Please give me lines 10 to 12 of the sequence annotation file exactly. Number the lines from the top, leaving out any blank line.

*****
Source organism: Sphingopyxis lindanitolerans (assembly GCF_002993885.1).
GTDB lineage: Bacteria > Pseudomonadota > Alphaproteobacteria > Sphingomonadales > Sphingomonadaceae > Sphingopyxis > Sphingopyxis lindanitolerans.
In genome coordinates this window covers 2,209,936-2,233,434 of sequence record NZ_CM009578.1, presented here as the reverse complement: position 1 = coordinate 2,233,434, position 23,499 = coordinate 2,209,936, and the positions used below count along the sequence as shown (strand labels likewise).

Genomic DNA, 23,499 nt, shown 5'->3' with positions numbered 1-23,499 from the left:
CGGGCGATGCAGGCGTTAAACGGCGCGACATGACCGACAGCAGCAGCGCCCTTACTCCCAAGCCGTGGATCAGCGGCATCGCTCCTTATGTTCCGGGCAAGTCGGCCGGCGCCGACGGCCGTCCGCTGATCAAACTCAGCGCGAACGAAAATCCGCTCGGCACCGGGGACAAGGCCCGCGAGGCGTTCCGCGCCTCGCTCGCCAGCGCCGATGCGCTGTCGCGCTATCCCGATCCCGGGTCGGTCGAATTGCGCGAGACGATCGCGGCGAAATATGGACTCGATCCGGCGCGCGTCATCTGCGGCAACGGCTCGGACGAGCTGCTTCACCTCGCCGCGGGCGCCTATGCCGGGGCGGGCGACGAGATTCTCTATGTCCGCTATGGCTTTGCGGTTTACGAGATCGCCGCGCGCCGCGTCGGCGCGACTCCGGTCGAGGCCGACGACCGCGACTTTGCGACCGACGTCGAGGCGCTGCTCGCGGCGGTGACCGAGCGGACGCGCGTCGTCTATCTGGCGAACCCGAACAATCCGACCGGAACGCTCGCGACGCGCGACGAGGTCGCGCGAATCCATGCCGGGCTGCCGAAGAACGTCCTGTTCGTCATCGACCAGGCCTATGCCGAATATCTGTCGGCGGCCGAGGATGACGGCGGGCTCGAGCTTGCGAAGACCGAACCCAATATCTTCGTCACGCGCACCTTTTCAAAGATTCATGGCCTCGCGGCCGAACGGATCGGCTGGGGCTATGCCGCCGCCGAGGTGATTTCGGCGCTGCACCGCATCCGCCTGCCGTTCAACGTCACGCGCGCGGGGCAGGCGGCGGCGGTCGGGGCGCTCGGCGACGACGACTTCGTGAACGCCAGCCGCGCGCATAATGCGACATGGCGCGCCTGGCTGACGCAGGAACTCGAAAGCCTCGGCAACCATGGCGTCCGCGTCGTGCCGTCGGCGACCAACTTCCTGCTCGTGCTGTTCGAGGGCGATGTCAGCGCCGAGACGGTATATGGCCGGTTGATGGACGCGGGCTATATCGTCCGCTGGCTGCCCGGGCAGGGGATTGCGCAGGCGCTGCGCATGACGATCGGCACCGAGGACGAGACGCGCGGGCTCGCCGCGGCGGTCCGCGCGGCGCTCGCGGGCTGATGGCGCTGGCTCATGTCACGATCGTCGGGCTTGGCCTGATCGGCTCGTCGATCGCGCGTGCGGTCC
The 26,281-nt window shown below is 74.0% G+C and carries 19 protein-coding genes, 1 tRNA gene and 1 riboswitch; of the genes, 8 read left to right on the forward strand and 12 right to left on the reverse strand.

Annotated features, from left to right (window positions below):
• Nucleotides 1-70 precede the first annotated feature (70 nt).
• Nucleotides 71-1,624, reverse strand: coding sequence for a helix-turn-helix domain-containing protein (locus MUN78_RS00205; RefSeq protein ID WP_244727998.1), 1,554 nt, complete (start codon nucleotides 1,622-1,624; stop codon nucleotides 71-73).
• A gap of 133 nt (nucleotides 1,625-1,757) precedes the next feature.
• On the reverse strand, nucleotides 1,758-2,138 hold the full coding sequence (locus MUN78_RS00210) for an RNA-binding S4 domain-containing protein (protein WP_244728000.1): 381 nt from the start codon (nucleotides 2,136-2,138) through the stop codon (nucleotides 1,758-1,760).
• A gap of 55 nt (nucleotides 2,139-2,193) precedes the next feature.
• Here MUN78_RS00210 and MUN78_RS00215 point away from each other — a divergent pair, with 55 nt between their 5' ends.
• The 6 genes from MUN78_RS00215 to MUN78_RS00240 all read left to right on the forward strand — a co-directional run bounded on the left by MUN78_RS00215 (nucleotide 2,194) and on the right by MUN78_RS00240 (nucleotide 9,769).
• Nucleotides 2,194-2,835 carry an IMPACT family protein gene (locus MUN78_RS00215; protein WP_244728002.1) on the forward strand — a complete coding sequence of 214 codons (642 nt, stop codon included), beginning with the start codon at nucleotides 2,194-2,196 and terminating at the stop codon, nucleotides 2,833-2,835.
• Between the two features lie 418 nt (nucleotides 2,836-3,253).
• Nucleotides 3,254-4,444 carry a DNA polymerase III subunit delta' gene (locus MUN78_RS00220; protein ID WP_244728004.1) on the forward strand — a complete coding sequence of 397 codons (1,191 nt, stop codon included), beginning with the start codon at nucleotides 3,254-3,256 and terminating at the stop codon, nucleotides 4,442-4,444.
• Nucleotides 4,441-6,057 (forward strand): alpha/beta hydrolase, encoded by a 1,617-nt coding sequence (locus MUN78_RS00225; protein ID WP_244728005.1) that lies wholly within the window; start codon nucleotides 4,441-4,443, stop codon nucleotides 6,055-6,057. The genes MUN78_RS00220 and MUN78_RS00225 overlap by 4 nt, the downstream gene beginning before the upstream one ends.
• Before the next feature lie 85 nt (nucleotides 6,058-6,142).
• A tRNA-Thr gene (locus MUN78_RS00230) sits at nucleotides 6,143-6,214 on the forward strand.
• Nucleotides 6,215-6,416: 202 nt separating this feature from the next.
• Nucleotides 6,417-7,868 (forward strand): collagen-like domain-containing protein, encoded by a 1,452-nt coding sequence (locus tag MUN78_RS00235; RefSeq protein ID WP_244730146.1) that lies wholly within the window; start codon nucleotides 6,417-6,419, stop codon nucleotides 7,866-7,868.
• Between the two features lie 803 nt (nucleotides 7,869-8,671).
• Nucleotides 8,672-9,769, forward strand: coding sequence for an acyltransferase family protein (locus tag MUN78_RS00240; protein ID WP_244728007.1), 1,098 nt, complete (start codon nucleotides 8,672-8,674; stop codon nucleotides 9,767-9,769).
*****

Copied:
• A gap of 133 nt (nucleotides 1,625-1,757) precedes the next feature.
• On the reverse strand, nucleotides 1,758-2,138 hold the full coding sequence (locus MUN78_RS00210) for an RNA-binding S4 domain-containing protein (protein WP_244728000.1): 381 nt from the start codon (nucleotides 2,136-2,138) through the stop codon (nucleotides 1,758-1,760).
• A gap of 55 nt (nucleotides 2,139-2,193) precedes the next feature.